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Tuesday, 6 March, 2001, 18:20 GMT
Head to head: Intensive farming
Farming countryside in Britain
Britain's foot-and-mouth outbreak has brought with it new questions about how we care for livestock, how far food travels before it hits our plates, and how much we are prepared to pay for what we eat.

Here, Green MEP Caroline Lucas takes issue with the intensive farming methods of recent decades, while farmer Oliver Wolston defends the modern way of agriculture.

Caroline Lucas, Green MEP for South East England

Once again we are faced with a crisis in the farming industry.

Globalisation, the free-market, increased trade and unsustainable food production methods have caused problems like this to be far more widespread than they should be.

Agriculture is now organised in a way that makes transmission of disease very easy, now that we have a global food distribution system.

The transport of live animals over long distances is cruel and it is unnecessary. The majority of small locally-based abattoirs have closed down in the last decade. This trend must be reversed so that animals can be slaughtered close to the farms on which they are reared.

Food should be consumed much closer to where it is produced, decreasing the spread of infection and also reducing lorry traffic on our roads. The export of live animals should be stopped permanently.


Regular vaccination against diseases such as foot-and-mouth has been suggested by some.

But this is not a good solution. While there is a global market in meat and animals vaccination may be necessary but it would be much better to keep production local.

Then vaccination, another unnatural process, can be avoided except in local areas where there is known to be a problem.

The big supermarkets, who control much of the food business, are constantly demanding cheaper produce.

But this leads to corners being cut, as we have seen with BSE and now again with foot-and-mouth.

Our food must be produced in a much more sustainable way, as the Green Party has argued for many years.

Ending factory farming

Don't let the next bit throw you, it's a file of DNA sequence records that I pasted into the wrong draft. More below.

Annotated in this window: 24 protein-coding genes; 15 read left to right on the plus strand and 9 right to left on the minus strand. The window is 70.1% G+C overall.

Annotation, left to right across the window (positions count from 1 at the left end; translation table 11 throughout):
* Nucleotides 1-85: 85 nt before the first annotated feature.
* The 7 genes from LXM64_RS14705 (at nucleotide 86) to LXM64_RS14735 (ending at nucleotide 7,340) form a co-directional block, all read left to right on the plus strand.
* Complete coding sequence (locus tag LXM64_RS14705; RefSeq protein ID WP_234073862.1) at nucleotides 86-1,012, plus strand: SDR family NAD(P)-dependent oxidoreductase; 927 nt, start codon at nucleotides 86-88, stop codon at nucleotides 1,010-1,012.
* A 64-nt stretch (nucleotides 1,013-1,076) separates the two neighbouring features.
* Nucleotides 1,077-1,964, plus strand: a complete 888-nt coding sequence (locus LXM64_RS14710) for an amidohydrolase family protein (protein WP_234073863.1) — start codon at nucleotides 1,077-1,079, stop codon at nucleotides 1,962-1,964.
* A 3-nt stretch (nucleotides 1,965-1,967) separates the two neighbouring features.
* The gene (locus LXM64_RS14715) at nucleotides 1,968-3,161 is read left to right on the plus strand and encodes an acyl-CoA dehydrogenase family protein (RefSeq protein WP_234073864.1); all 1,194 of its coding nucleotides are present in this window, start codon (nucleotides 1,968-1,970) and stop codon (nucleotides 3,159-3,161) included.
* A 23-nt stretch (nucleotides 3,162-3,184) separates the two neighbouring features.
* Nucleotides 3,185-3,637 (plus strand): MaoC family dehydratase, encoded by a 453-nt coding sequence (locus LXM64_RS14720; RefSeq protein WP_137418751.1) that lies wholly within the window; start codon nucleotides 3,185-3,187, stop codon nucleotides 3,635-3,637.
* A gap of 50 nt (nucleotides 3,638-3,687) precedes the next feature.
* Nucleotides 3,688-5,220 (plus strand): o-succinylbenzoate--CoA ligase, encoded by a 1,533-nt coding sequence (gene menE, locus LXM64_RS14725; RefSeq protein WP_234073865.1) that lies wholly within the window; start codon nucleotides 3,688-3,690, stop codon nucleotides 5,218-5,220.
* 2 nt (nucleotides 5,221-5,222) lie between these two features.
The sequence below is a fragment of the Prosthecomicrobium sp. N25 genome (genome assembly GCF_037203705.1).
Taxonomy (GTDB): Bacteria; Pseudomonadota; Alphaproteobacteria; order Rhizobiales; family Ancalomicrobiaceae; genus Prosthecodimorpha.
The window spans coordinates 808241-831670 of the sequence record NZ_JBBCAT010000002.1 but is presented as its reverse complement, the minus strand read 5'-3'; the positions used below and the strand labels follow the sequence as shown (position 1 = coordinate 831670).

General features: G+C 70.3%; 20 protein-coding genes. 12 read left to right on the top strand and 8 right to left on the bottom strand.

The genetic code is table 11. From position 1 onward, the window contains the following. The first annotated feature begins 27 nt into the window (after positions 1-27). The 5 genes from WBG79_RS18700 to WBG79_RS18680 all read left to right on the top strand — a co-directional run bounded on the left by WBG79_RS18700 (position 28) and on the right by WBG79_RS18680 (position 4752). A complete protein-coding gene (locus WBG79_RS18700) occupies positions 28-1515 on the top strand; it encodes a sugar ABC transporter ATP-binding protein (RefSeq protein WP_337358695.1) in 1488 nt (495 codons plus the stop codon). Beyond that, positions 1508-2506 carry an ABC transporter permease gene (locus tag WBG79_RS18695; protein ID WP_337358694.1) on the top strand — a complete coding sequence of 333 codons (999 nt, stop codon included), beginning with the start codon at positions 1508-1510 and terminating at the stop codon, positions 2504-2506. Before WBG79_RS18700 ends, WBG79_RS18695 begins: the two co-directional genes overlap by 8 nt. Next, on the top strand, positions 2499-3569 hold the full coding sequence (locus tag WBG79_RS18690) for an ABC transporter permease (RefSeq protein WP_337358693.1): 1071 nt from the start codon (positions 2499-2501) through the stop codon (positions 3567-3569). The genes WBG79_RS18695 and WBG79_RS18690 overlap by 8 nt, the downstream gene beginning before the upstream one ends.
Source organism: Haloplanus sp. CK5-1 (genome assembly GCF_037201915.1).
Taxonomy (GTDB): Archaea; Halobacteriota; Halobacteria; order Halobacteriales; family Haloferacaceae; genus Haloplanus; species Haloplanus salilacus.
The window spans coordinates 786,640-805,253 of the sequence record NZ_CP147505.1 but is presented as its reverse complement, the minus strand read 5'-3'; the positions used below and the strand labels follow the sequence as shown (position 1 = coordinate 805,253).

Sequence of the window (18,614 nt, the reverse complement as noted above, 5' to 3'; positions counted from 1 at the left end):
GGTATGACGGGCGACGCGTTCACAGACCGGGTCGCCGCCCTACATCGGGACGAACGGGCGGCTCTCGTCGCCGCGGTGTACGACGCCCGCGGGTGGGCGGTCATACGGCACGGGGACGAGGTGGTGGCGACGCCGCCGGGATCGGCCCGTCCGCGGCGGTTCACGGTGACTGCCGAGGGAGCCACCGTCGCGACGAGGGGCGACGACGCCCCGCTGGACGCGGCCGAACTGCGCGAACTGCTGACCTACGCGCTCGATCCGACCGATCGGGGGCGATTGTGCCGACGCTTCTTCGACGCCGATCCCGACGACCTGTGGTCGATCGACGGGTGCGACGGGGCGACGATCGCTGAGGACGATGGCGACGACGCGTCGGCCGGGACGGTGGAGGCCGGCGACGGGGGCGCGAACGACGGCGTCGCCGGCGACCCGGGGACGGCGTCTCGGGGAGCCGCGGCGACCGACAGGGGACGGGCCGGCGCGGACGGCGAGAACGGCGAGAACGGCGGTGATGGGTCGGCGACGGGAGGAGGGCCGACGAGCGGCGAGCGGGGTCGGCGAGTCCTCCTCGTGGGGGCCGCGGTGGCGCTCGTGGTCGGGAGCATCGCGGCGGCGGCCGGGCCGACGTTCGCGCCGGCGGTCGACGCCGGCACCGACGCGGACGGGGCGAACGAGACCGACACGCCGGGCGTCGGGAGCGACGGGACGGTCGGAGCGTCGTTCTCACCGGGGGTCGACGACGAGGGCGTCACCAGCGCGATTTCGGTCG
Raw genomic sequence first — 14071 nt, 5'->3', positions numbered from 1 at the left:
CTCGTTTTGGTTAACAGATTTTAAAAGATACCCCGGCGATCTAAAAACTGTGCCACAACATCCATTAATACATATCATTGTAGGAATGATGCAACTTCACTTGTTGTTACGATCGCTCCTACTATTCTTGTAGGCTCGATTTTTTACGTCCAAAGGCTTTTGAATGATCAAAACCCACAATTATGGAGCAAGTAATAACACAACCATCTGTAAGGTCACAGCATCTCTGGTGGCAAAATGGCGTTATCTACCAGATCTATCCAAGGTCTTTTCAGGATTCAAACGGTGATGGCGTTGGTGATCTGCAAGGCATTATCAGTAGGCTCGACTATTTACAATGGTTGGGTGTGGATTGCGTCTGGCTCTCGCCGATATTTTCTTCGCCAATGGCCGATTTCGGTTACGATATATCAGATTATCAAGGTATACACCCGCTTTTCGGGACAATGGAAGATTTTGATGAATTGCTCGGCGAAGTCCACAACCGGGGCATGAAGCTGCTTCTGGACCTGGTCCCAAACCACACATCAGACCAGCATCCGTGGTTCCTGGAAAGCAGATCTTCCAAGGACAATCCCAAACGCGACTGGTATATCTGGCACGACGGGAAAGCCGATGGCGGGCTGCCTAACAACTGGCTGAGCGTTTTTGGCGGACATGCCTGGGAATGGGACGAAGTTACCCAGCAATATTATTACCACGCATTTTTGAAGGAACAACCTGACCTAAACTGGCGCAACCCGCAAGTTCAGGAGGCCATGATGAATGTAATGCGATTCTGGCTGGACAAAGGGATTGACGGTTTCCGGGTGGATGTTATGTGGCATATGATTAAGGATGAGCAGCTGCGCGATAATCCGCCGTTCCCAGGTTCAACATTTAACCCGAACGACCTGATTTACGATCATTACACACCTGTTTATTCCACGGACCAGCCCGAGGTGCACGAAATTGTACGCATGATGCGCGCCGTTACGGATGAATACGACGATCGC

In the wake of the spread of BSE from the UK to the continent of Europe, the German Government has appointed an Agriculture Minister from the Green Party.

She intends to end factory farming in her country. This must be the way forward and we should end industrial agriculture in this country as well.

Agriculture needs local, sustainable solutions based on farmers and the needs of consumers and the environment rather than corporations and further globalisation.


Oliver Wolston, farmer

A lot of rubbish has been talked about the outbreak of foot-and-mouth disease in Britain recently.

The green movement, which loves to whip up food scares as part of its campaign to show modern British farming in the worst possible light, claims that the disease is a direct result of intensive agriculture.

The solution, they say, is for farmers to turn the clock back to a golden age when food was more expensive but, they claim, more natural.

The old-fashioned way

Strange, isn't it, that the Northumberland farmer whose pigs first contracted the disease was himself farming in exactly that good old-fashioned extensive way?

He was one of a tiny minority (1.6%) of pig keepers who still feed swill, just like everyone did in the good old days. And it was through this swill that the infection seems to have come onto the farm.

These pressure groups also claim that the reason the disease spread so fast was because there are today so few abattoirs that the farmer, who lives near Newcastle, was forced to send his pigs 250 miles away to Essex to be slaughtered.

Strange, isn't it, that there are actually two abattoirs within fifteen miles of this farm which would have been happy and able to deal with these pigs?

But an abattoir in Essex paid the farmer a better price and so he - quite naturally - accepted their offer.

Debate needed

Strange, isn't it, that the only parts of the world where foot and mouth is endemic are the Third World countries where the agriculture is extensive? And virtually organic?

It is an excellent idea that there should today be a public debate about British farming and its future.

But this debate will only be valuable is everyone sticks to the facts.


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See also:

05 Mar 01 | Europe
France bans animal exports
05 Mar 01 | UK
Livestock back on the roads
05 Mar 01 | UK
Meat sales break records
04 Mar 01 | Scotland
Pigs moved as disease spreads
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